Hormones: Friend and Fiend

It is always the hormones. The cranky teenager going through puberty, the miracle of birth and the disappearing hairline, none of these would happen without our body’s chemical messengers. Hormones are somewhat the chemical equivalent of a computer code. The nervous system stimulates the endocrine glands to send hormones via the bloodstream to control and guide nearly every function in our body. These messengers travel to different organs or tissues and tell them what to do, how to do it and how long to do it. Our metabolism, mood, growth, development and sexual functions are all affected by hormones.

Our body works like a symphony, as long as everyone plays in tact everything is fine. The same applies to our hormones, everything has its time, place and amount. It is a little like love and oxygen, “You get too much, you get too high. Not enough and you’re gonna die”. The right balance of hormones is crucial for a healthy development.

From conception to our last breath, our whole life cycle depends on hormones. Growth hormones dictate our growth during childhood, as the name implies, but they also play a large role in our adult life, as you can read in this related article. Adrenaline puts our bodies in a state of alert in stress situations and insulin regulates our bodies metabolism, providing our cells with the necessary energy. Our body is designed to keep things in balance, it is like a highly complicated factory that relies on all its components to work in sync to function properly. But sometimes hormone levels can change and this imbalance can have serious side effects.

In the course of a lifetime hormone levels are constantly changing, adapting to our age and needs. Most of the time it is part of the big plan, it wouldn’t work out well if we had the same high level of sexual hormones we have in our teens throughout our adult life, not much would get accomplished. The problems start when the hormone levels are not intended by nature.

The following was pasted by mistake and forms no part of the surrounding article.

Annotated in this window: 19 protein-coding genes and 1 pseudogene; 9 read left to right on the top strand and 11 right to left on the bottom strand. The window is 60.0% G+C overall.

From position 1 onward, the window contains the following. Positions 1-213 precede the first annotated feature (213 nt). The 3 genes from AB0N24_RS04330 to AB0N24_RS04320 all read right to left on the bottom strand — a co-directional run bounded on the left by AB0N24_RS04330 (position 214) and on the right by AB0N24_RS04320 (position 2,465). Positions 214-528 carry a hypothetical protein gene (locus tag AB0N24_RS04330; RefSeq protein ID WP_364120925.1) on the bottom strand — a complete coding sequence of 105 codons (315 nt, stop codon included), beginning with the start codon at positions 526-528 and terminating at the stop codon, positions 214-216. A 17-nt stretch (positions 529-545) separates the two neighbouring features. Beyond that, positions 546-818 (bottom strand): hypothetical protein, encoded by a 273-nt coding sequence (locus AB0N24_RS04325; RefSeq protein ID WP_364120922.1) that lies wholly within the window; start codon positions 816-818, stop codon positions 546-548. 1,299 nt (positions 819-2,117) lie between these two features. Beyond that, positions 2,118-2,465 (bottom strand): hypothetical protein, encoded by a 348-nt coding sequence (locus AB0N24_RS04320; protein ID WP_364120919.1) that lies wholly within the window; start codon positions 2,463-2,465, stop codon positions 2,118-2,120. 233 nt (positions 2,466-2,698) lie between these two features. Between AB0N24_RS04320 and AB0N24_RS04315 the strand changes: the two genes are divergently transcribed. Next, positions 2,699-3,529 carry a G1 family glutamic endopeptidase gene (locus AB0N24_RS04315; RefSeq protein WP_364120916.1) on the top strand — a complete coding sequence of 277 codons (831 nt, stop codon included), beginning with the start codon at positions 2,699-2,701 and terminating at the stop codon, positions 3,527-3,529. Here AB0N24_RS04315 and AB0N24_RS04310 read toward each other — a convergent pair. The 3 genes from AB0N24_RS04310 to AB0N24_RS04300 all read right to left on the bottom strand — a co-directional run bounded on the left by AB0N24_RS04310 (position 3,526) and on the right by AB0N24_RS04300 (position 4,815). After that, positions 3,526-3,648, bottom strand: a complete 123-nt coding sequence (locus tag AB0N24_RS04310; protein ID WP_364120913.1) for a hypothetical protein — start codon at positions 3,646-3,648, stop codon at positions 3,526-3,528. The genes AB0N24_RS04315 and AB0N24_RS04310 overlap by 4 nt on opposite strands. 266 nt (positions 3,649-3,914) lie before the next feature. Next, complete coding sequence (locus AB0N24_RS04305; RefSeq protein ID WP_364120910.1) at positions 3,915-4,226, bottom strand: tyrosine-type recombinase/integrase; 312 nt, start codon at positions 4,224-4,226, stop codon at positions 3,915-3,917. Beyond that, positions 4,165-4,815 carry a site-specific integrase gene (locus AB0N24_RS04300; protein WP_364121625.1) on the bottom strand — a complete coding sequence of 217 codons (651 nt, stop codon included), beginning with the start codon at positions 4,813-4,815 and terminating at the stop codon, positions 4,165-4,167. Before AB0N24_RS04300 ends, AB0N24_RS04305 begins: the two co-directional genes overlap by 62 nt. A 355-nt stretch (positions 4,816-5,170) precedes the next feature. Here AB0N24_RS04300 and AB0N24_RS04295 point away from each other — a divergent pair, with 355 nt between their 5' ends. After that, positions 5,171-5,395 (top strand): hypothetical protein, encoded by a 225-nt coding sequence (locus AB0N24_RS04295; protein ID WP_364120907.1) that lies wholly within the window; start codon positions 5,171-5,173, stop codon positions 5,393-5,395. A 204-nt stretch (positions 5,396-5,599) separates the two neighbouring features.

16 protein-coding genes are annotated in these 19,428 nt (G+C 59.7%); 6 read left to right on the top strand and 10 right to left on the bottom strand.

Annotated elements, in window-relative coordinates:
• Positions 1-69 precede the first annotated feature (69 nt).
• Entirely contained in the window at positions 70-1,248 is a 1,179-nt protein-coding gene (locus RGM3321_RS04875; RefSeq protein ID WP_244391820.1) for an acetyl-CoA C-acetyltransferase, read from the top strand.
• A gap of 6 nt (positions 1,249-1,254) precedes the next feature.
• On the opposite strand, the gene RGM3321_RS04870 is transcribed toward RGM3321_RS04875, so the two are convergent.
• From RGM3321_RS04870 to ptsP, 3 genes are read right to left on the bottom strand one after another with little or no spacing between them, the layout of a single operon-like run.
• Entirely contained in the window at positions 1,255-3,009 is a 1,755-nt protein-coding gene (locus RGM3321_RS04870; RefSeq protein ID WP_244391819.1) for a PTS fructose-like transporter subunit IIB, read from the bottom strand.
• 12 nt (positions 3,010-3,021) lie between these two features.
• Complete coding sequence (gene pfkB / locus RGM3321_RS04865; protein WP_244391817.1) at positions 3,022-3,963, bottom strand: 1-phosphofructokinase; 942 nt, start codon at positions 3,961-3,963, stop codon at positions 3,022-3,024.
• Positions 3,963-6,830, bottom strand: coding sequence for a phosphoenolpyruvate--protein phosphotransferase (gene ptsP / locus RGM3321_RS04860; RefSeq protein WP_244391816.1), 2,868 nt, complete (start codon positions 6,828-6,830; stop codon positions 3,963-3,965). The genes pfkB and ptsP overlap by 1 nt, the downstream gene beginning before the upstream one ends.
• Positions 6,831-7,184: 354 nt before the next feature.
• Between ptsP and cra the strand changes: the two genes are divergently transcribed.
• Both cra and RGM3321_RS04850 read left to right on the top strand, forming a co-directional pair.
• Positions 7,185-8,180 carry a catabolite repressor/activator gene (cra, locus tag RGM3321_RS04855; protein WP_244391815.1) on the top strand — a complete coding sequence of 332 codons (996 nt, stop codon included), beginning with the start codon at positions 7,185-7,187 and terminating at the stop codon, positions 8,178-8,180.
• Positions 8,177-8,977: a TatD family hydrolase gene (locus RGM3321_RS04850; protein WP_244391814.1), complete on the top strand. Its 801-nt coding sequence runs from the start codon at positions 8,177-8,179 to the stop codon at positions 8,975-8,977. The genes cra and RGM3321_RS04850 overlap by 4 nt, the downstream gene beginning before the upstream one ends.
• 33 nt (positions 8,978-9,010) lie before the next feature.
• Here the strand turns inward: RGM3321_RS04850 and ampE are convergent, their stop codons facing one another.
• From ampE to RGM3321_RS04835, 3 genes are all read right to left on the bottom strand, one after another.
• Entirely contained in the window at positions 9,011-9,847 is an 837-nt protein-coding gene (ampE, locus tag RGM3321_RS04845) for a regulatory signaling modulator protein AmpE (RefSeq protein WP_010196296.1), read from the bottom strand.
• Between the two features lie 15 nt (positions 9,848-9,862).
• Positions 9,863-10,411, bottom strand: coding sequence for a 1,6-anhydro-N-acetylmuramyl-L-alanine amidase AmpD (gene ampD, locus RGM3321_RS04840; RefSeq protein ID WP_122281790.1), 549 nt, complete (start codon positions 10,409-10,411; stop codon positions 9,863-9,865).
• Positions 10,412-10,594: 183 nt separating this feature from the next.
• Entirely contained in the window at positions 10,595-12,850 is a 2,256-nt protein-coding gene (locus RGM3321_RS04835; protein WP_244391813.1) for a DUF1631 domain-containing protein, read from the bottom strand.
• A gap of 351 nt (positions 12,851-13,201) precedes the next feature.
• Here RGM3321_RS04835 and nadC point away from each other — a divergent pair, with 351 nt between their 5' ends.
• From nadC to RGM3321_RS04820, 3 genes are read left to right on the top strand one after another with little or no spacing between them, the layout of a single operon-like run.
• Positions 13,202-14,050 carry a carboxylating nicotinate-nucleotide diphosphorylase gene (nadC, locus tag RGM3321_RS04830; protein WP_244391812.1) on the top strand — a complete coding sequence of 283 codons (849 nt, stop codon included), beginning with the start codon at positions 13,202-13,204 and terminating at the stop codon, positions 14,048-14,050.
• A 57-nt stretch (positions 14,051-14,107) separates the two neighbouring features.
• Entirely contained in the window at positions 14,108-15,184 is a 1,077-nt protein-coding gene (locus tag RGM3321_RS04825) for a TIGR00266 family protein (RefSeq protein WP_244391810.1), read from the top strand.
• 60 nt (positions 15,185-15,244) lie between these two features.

Adrenaline levels peak when we are under stress or danger so that we can either fight or flight better. But chronic stress and the constant high levels of adrenaline can cause serious health problems.

Here is a short list of the more common hormone related disorders or endocrine disorders, that you probably have already heard of.

Diabetes – A disease in which blood sugar levels are too high due to little or no insulin in your blood. High blood sugar levels can damage your eyes, kidneys, nerves and also cause heart disease.

Osteoporosis – A disorder that occurs when your body absorbs more bone than it produces. It is commonly associated to postmenopausal women but nearly one out of five cases are men.

Weight gain or loss – Although weight gain or loss is mainly dependant on your diet and amount of activity, there are hormonal disbalances that can affect your body weight. For example a low thyroid level can cause sleepiness, tiredness and constipation that typically cause weight gain. Also high insulin levels can cause weakness, anxiety, fatigue and poor concentration which a lot of people relate to hunger, causing them to eat more than their body needs, sometimes worsening the situation.

The list of symptoms related to hormonal imbalance is long, but luckily in most cases a hormone therapy can help. If you have any doubts about the cause of any symptoms you might have, visit an endocrinologist to see if they are hormone related.